international community have stressed in recent months
that Bosnia must make a transition from depending on
foreign aid to attracting foreign investments. To do
that, the Bosnian authorities must do more to end
corruption, the foreign experts warn. PM

GRENADES HIT PEACEKEEPERS' HOUSES. Unknown persons on 26
May fired rocket-propelled grenades at two houses in
Zvornik inhabited by SFOR peacekeepers, NATO said in a
statement issued in Tuzla. SFOR officials are
investigating the incident, in which no one was injured.
The text did not identify the nationality of the troops.
Zvornik is in the Republika Srpska. SFOR troops there
are under U.S. command. PM

ILIESCU WARNS AGAINST RUSSIAN PRESENCE IN BALKANS.
Former Romanian President Ion Iliescu called on the U.S.
not to give Russia a chance to re-establish its
domination in the Balkans by participating in a
peacekeeping mission after the conflict in Kosova,
Mediafax reported on 25 May. In an article entitled
"Moscow on the Danube: Bad News After Kosovo," which was
published in "The Washington Post" on 23 May, Iliescu
said Russian military involvement in the Balkan peace
process could destabilize the region. VG

ROMANIAN SENATE ADOPTS LANGUAGE BILL. The Senate on 25
May adopted a language bill stating that in districts
where ethnic minorities form at least 20 percent of the
population, those minorities have the right to use their
own languages in dealings with local authorities,
according to a Mediafax report cited by the BBC. The
bill has yet to be debated in the Chamber of Deputies.
VG

COMMUNISTS WIN IN ELECTIONS IN MOST MOLDOVAN COUNTIES.
Communist candidates won majorities in six of Moldova's
nine counties in the 23 May local elections, according
to preliminary results cited by BASA-Press on 25 May.
Communist deputy Victor Stepaniuc said his party had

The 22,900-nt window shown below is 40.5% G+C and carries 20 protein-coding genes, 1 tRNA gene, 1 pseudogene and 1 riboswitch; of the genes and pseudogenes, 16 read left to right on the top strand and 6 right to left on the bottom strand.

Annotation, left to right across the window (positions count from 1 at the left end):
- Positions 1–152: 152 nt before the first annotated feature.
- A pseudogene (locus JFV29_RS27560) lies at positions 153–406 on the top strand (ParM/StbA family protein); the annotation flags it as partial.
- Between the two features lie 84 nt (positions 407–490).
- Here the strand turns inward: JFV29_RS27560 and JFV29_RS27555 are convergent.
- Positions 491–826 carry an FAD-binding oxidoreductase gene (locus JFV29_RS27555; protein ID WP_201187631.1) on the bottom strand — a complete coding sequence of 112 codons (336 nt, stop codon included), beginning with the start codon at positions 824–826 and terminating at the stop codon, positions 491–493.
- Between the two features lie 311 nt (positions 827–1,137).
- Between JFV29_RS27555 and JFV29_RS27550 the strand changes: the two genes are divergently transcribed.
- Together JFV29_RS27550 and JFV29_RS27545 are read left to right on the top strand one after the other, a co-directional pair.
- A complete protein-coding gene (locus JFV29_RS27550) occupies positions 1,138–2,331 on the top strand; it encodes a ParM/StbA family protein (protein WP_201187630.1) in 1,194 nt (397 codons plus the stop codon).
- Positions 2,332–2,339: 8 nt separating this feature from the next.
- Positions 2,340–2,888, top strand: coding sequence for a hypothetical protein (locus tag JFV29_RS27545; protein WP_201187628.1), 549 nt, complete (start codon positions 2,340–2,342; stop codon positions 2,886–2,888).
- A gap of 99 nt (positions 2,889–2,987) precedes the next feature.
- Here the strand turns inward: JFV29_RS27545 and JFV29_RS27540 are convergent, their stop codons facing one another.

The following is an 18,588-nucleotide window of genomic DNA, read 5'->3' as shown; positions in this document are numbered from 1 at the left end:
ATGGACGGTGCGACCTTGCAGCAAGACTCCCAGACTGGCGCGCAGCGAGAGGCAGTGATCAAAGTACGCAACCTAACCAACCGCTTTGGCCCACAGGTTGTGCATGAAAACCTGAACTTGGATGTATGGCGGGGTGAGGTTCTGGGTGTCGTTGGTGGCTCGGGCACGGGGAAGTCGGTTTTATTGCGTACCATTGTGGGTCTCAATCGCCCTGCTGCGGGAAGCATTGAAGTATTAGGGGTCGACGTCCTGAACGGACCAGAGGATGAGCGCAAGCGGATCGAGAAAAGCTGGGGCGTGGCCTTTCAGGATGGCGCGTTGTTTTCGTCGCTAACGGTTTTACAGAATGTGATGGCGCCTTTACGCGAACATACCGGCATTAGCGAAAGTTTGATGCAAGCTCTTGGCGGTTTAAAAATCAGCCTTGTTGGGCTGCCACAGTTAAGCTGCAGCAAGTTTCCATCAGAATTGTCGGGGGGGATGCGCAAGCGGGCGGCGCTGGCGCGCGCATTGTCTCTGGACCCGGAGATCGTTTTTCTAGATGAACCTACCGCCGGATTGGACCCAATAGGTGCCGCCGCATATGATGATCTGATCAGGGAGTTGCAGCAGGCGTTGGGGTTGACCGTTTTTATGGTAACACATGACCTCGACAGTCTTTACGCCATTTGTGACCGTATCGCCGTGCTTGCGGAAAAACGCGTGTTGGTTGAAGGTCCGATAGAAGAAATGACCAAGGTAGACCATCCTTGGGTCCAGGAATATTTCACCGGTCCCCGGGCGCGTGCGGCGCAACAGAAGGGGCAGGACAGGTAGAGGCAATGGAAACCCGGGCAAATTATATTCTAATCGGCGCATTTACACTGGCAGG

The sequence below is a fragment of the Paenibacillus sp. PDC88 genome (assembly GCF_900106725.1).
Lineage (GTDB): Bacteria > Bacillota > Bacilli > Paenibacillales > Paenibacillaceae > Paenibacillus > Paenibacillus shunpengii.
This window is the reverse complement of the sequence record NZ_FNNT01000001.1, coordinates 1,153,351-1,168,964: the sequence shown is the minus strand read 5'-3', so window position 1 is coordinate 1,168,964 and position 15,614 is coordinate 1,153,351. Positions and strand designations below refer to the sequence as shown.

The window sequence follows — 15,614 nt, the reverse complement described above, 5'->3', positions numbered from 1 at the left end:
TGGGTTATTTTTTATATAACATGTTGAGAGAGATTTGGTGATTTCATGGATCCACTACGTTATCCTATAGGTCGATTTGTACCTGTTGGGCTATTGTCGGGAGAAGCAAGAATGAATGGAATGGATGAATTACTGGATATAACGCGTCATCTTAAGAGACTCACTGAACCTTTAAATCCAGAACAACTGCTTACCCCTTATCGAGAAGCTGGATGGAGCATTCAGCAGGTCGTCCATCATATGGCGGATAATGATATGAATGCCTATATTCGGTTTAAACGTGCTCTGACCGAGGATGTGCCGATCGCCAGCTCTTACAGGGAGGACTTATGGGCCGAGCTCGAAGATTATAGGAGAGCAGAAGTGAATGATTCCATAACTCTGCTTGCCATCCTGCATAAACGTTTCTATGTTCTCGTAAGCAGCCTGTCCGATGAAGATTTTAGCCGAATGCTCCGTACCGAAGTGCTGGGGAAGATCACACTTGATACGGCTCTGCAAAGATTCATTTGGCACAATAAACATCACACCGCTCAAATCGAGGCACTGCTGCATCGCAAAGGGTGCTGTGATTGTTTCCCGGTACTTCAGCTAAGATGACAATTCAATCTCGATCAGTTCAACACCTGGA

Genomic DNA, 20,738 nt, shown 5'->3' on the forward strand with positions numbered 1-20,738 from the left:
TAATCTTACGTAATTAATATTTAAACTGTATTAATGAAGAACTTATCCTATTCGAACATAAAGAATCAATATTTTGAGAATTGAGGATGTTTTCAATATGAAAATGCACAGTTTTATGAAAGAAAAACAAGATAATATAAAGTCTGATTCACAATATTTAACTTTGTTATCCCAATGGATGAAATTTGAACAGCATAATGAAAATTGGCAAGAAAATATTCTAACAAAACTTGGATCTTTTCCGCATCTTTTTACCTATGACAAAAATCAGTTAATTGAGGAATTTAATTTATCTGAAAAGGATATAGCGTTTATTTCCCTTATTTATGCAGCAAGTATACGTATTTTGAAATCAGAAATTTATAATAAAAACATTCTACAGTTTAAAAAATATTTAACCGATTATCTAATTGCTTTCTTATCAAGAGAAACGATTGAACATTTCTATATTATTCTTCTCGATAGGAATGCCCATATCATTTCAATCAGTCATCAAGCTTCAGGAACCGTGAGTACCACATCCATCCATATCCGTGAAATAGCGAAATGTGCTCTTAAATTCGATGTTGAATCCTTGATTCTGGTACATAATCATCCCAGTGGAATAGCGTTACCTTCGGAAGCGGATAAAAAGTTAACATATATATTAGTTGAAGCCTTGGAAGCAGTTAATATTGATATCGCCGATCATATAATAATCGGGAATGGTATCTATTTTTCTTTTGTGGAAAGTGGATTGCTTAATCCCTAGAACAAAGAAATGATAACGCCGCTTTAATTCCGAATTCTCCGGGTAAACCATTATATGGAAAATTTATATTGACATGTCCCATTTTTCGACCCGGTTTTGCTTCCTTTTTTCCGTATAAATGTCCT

been "expecting much more." Vasile Soimaru, a deputy
from the Party of Democratic Forces, described the
election results as a "victory of the extreme left." Ion
Neagu of the Christian Democratic Convention said the
results reflect the frustration of the people over the
government's mismanagement of state affairs. VG

BULGARIAN PREMIER MEETS WITH D'ALEMA... Italian Prime
Minister Massimo D'Alema said his country will lobby in
favor of negotiations on Bulgaria's accession to the EU
beginning in December, according to a 24 May BTA report
cited by the BBC. D'Alema's comments came after he met
with Bulgarian Prime Minister Ivan Kostov in Rome.
Kostov, who had earlier met with Macedonian Prime
Minister Ljubco Georgievski, said Macedonia urgently
requires humanitarian assistance to deal with the influx
of refugees from Kosova. He added that so far Macedonia
has not received any "concrete financial assistance." He
also said that work should begin immediately on plans
for the return of the Kosova refugees to their homes
once the conflict in Yugoslavia is over. VG

...SEES KEY ROLE FOR BULGARIA IN BALKANS. Kostov told
the Italian ADN-Kronos agency that his country will be
"a useful partner" for NATO in maintaining stability in
the Balkans and preventing any future conflicts. He
pointed out that disputes still exist between Greece and
Turkey, between Greece and Macedonia, and between the
Turkish government and that country's Kurdish minority.
Kostov also said the conflict in Yugoslavia demonstrates
that his country needs more access routes to Central
Europe and Italy. VG

BALKAN DEPUTY DEFENSE MINISTERS MEET IN SOFIA. The
deputy defense ministers of seven Southeastern European
states as well as delegations from Italy and the U.S.
discussed the Kosova conflict at a 25 May meeting in
Sofia, Bulgarian Radio reported. The deputy ministers
said an international peacekeeping force should be
charged with securing the return of the Kosova refugees
to their homes and another multinational contingent
should be in charge of the region's infrastructure, BTA
reported. They are scheduled to visit the proposed
headquarters in Plovdiv for a possible multinational
Balkan peacekeeping force. VG

END NOTE

WEST MAY BE ONLY HOPE FOR POST-MILOSEVIC SERBIA

By Andrej Krickovic

	As NATO air strikes devastate Serbia's economy and
infrastructure, the Serbian opposition is beginning to
speak out against Slobodan Milosevic. At the end of
April, former Serbian Deputy Prime Minister Vuk
Draskovic criticized Milosevic for lying to the Serbian